First off I’d like to apologise to Studio Parris Wakefield for taking my sweet time to get this post together. But at least I’ve timed this post with the day of it’s release.

If you have a Joy Division fan in your life then this release has been perfectly timed with Xmas gift time. Oh and the 20th Anniversary of Ian Curtis’ death.

The Deluxe edition (limited to 500 copies) is SOLD OUT but you can still order the standard edition which is limited to 5,000 copies.


There is some insight into the design process from SPW on their blog. Used here with permission.

We have been working on the design of the new Joy Division box set ‘+-’. Now we are able to share
with you the story behind the imagery.

In Peter Saville’s book ‘Estate 1-27′ Michael Bracewell describes Saville’s work with Factory Records and in particular Joy Division as the ‘…muniments of a crematorium in deep space.’ Thus inspiring Saville to look towards the infinite qualities of the universe to capture the essence of a collection of Joy Division singles.

Tasked with the brief of ‘deep space and nebulae’, Howard Wakefield researched through the collection of Nasa imagery at SpaceImages. While tempted with a nebula called Factory, its name was too good to be true, for it didn’t compare with the more expansive deep blue nebula of Hubble NGC 346 SMC. Peter Saville was keen to see how it could be transformed from being purely documentary, so suggested an inverted, monochrome version.


The Factory Nebula. This image was not used.


The actual NASA space image used aptly named Hubble NGC 346 SMC. Check out the official NASA press release of this image from 2005.

In addition to the compilations cover SPW were also tasked with recreating the covers of the 10 singles. But this was not as simple as it seems.

Of the 10 Joy Division singles, only 3 were ever released on 7 inch vinyl. There were 3 EPS, a flexi disc, a booklet, a 12 inch and even an LP. Compounding this, the artworks didn’t exist in a state that could be used anymore, so the only option was to scan the sleeves.

However, scanning was not possible as each sleeve would need to be cropped to allow for printer’s ‘bleed’, so Saville suggested a border. At which point Wakefield saw the potential of portraying the singles as, not only important musically, but important in the history of music design. The design was as influential as the music and they should be both represented as such. The design concept was agreed – they should be portrayed as pieces in a gallery.

The sleeves were photographed and presented as moments in music and design history, backed with caption-style text on the reverse, allowing the music and the original sleeves to be the stars…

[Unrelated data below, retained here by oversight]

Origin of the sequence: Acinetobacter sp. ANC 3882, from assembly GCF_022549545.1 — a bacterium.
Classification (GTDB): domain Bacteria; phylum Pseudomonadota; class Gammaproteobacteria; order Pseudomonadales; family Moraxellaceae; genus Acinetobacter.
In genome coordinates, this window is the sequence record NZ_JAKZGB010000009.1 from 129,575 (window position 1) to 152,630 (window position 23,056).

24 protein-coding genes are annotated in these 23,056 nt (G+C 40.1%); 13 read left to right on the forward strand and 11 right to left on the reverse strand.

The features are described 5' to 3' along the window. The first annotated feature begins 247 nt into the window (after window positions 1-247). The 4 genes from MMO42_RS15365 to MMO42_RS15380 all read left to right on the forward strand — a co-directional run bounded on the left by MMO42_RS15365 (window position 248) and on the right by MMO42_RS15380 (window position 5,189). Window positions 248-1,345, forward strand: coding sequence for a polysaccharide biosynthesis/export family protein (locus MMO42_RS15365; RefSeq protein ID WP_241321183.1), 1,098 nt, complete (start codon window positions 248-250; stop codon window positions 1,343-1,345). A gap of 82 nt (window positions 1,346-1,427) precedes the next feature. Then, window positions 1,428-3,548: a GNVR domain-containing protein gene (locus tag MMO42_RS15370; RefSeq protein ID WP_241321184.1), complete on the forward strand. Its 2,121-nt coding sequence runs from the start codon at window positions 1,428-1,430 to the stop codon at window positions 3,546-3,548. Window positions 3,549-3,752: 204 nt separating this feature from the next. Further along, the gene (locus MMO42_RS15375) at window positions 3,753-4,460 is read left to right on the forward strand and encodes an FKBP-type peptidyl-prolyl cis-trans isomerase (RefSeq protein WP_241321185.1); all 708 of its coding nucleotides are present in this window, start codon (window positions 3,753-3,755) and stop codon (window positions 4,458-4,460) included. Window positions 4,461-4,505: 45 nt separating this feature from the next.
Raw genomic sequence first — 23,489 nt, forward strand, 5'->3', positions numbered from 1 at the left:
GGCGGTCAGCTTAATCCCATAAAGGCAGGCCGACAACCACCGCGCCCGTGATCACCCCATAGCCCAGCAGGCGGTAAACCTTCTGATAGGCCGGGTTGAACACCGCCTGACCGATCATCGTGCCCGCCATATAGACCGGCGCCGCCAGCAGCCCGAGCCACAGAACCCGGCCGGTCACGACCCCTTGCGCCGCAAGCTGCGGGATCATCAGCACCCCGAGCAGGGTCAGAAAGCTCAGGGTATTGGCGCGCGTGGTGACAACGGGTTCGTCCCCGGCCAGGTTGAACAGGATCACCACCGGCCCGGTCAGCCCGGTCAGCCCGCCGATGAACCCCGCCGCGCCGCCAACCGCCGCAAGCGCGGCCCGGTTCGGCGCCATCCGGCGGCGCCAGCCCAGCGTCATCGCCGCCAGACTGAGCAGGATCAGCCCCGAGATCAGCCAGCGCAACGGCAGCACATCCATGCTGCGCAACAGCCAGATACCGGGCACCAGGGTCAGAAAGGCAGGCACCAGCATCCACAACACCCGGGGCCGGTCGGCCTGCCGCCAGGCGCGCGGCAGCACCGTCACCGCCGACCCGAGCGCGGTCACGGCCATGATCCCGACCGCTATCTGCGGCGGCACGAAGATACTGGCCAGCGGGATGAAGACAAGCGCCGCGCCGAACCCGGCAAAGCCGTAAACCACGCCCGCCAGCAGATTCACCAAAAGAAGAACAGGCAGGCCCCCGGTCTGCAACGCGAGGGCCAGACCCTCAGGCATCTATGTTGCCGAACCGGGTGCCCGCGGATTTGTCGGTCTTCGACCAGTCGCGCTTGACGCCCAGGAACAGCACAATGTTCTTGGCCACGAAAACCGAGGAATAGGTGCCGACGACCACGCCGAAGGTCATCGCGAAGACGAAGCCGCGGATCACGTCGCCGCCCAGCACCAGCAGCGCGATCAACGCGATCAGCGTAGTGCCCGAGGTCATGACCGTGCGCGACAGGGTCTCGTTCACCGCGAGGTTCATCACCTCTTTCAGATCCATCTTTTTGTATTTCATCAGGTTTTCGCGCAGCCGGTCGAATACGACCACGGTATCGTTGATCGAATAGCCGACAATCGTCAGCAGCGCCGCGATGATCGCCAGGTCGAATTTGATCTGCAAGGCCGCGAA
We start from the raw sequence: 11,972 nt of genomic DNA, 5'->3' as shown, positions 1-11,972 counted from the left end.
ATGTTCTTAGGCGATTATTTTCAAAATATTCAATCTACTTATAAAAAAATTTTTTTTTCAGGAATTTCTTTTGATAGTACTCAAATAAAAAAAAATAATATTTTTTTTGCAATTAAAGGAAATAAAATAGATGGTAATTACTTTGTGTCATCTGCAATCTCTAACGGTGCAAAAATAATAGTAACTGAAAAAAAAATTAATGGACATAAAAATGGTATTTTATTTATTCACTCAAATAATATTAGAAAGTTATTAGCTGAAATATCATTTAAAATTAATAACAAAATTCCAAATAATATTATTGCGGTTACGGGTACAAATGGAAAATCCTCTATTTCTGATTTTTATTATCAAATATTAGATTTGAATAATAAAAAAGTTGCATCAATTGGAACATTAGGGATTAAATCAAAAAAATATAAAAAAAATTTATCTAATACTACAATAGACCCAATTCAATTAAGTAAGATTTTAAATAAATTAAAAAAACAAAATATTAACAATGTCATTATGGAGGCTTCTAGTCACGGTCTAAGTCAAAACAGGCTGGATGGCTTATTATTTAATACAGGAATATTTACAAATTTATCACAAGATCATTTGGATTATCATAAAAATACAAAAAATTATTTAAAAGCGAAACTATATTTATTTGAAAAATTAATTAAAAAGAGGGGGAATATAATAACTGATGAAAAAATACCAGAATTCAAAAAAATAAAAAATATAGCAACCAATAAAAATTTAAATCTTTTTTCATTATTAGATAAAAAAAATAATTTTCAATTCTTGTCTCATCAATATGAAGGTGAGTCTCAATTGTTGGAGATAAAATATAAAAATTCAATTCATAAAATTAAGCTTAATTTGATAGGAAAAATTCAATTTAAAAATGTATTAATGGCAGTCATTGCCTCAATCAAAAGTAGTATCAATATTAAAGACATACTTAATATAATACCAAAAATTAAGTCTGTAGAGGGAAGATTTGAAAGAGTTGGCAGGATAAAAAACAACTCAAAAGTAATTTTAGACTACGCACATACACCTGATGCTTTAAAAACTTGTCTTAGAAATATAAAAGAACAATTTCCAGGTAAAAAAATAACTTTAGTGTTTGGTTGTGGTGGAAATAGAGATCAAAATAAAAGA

Here are the 10 covers. I think the photography presentation of them actually makes them look better.










SPW also blogged about the origin of the + – (or Plus Minus if you are trying to Google it) which in itself reveals an interesting story about Teenbeat and their lawsuit/PR stunt against the record label.

Where did the title + – come from? What was the influence? In 1988, Factory Records released the Joy Division single ‘Atmosphere’ from the compilation ‘Substance’ – the inner sleeve showed a detail of ‘Plus en Min’ by Jan van Munster.

Naturally, in 2010, during the discussions over titling the forthcoming Joy Division compilation, we were drawn to the 1988 release as inspiration. Calling it ‘Substance’ was too close a title to the original release, however, titling it ‘+ -’ was an acknowledgement to the 1988 release as the newly remastered track list was the same.

As part of the Deluxe box set, Peter Saville was asked to create a piece for inclusion. Originally there was a notion that a new ‘Love Will Tear Us Apart’ metal plate be created, but the cost was too prohibitive. However a perspex interpretation of the + – was more appropriate as the glow edge referenced the + – image from 1988.

To replicate the orange glow, a choice of two colours were available – Lava Orange or Mars Red. For cost and timing issues, Mars Red was selected.

Regarding the recent Pitchfork story about Teenbeat (the label) and +- (the band) who are suing for trademark infringement and plagiarism. We find this very strange, as the band admit to being influenced by Joy Division. Yet they are comparing their artwork (2002 album +-) which clearly appears to be influenced by the 1988 Joy Division imagery. Is this a stunt? Enough said.

Sadly this is the + – cover is only available when you buy the deluxe edition.

And this is the cover from + – from Teen Beat records.

So Lava Orange is more expensive than Mars Red? Budget is something I think Jan van Munster has never had to worry about. His work is amazing while his website sucks. The + – motive is spread across a lot of his work. I really like the “Brainwave” series with the wobbly neon lights. This could have almost been a cover itself.

And lastly SPW also designed a poster for an event at Rough Trade this week. More info here.

Here is a promo video from Rhino on the compilation.

The entire package itself is an impressive piece although the standard of compilation packs/limited edition runs these days is very high. I’m reminded of the Pet Shop Boys “Yes” packaging. At least this one is only $100 and not $450!

Take a look at SPW’s other musical design work and take in just how influential they have been. It also doesn’t hurt that Peter Saville is so closely connected to them also.